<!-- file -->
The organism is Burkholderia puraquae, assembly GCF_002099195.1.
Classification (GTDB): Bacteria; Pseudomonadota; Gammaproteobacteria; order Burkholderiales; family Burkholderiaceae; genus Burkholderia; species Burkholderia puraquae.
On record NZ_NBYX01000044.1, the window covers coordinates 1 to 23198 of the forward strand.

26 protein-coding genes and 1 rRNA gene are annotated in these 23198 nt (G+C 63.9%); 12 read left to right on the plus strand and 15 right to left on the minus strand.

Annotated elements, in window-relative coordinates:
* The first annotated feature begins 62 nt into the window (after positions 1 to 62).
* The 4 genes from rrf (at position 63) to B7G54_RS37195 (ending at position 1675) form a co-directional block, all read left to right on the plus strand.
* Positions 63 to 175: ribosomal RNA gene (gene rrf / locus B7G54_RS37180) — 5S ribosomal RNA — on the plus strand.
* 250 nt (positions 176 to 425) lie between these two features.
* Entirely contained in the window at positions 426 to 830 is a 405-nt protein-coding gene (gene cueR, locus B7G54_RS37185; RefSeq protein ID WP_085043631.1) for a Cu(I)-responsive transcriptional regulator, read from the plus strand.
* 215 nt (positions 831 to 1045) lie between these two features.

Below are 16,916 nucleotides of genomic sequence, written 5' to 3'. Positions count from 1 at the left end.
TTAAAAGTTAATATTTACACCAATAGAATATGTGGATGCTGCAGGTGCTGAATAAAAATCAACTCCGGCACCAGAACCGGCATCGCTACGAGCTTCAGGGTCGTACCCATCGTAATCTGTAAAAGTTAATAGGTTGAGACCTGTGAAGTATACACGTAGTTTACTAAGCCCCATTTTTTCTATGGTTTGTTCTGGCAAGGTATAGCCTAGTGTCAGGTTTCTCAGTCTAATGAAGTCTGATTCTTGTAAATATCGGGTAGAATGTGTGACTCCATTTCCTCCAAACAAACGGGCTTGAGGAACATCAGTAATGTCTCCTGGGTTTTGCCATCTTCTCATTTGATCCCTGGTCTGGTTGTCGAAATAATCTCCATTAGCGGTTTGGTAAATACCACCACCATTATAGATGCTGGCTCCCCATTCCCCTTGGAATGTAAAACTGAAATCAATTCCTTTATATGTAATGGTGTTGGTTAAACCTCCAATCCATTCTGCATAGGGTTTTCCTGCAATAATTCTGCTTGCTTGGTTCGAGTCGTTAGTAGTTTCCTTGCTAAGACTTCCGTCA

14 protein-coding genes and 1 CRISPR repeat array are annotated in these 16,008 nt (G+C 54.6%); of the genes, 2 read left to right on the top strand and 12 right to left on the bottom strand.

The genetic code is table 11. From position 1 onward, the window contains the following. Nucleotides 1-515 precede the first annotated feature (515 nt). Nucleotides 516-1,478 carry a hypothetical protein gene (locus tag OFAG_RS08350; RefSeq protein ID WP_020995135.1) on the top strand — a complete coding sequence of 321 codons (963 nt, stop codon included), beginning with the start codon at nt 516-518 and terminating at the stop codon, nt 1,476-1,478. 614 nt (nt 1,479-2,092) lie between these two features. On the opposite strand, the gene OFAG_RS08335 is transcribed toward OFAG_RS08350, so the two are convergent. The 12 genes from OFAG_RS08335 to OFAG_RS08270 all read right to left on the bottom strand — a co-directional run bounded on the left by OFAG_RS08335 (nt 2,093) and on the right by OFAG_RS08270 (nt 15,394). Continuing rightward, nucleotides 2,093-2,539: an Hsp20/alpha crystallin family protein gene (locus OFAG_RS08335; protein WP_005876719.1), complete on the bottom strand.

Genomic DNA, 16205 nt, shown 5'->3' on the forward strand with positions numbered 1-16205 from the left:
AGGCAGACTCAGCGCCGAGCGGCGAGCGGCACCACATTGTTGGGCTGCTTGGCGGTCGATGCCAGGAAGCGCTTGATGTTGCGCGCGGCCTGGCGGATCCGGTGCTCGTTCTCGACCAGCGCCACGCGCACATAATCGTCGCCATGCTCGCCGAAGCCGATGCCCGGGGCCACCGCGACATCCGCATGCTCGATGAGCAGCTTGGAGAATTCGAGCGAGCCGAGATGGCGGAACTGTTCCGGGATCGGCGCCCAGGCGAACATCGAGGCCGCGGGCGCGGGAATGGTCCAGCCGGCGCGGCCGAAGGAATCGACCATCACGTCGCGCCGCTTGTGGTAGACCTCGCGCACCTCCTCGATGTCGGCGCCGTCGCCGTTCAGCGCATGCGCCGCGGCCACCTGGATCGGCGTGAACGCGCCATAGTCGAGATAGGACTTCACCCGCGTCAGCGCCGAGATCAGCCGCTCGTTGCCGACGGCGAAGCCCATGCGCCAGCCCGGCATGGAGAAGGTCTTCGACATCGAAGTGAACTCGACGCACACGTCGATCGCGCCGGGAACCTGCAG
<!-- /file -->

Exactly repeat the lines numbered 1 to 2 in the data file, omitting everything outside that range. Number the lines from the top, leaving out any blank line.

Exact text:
The organism is Burkholderia puraquae, assembly GCF_002099195.1.
Classification (GTDB): Bacteria; Pseudomonadota; Gammaproteobacteria; order Burkholderiales; family Burkholderiaceae; genus Burkholderia; species Burkholderia puraquae.